DAO pick their Unlimited highlights

Photography by Gareth Phillips. Cosy.

Need a good read? In a special guest blog our media partner, Disability Arts Online shine a spotlight on our current commissions and pick just some of the highlights…

As media partner for Unlimited, Disability Arts Online is tasked with the enviable job of covering each of the nine main commissions, as well as the R&Ds where appropriate, with interviews and reviews throughout the creative cycle of each work. This is really exciting, as we get to see the work as it progresses and blossoms with insights offered by the artists and often by seeing preliminary showings.

With the Unlimited Festivals at both Southbank Centre and Glasgow’s Tramway tantalisingly on the horizon, now is a great time to look back at some of the coverage we have produced so far, to whet the appetite for the main event. What follows is some of our favourite articles that we have either published on Disability Arts Online, or had syndicated elsewhere.

Liz Carr’s Assisted Suicide the Musical has the enormous privilege of being the headline event at the Unlimited Festival at Southbank Centre. Disability Arts Online has been following this ‘polemic with show-tunes’ keenly over the 4+ years of its development. From what we’ve seen and heard about it so far, there’s no doubt it will be worth the wait.

Back in September 2015 Trish Wheatley went along to Pleasance Theatre to see a work-in-progress showing, finding it “infectiously memorable,” concluding “with humour, catchy songs and great storytelling in abundance, this work-in-progress shows the potential for great things to come”. The next month, Joe Turnbull delved into Carr’s process and how the work has developed since its inception with a ‘behind the scenes’ interview. Carr offered this fascinating nugget on the choice of musical theatre as a medium for discussing such a heavy topic:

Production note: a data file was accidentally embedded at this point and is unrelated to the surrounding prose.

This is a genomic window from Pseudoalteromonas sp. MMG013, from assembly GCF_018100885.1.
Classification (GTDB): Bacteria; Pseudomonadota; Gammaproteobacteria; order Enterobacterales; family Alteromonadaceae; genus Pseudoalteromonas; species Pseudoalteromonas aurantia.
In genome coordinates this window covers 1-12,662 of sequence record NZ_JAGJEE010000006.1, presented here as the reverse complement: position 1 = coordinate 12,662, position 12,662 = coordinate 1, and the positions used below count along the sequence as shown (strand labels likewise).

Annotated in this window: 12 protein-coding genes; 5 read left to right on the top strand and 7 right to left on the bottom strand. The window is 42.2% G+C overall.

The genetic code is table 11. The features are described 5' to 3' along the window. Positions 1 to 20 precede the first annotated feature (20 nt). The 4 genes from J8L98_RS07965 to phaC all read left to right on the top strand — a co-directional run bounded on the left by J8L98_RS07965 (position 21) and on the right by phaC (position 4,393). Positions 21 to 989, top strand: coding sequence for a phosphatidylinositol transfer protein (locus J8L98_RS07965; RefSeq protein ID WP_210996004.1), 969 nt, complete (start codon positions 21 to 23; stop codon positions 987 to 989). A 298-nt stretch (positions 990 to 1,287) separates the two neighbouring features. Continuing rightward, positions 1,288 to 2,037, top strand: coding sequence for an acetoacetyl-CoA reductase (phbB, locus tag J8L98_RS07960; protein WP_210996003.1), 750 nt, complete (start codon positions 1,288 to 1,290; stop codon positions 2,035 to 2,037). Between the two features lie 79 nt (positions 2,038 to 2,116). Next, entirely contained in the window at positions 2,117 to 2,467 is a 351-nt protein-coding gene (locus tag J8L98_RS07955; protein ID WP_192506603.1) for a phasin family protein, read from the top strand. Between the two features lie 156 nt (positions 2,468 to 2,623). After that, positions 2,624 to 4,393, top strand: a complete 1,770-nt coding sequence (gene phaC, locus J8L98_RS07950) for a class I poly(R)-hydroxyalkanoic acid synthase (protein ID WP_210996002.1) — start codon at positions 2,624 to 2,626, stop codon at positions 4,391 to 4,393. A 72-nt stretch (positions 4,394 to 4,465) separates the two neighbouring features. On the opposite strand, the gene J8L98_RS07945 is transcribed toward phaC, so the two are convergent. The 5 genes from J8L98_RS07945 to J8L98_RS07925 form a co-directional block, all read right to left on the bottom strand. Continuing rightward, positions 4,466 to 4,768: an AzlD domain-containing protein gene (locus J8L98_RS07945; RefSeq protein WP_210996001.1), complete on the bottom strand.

“Musical theatre has become a metaphor in the piece…in musicals you go along and you clap along and sing along and you almost don’t know what you’re singing along to. I feel that’s a lot about what the debate about assisted suicide is – people think it’s about choice, and that it’s a good thing – and they clap along and sing along but they don’t really realise what they’re singing and they haven’t really thought about the lyrics, they’ve just been swept along by it.”

Naomi Lakmaier’s Cherophobia will be another highlight of the Unlimited Festival at Southbank Centre. With the artist being suspended from 20,000 helium balloons in a live-streamed 48-hour marathon, it’s sure to be one of the biggest talking points too. Elinor Rowlands met up with Lakmaier to discuss the role of control in the work and the juxtaposition of happiness and heaviness, in an interview published by Culture24. “Is the audience in control of me or am I in control of the audience? Are they objectifying me or am I objectifying them? I’m hoping people question that when they’re looking at my work.”

Another piece that we have been following over the course of its development is Bekki Perriman’s The Doorway’s Project which was an R&D in the last round of Unlimited commissioning as a photography exhibition. It has since evolved into a site-specific sound art piece which is appearing in doorways and other places you might expect to find a homeless person from Bristol to Liverpool, and of course London and Glasgow for the Unlimited Festivals. Perriman spoke to Joe Turnbull in Apollo Magazine, just before the piece appeared at Brighton Festival in May: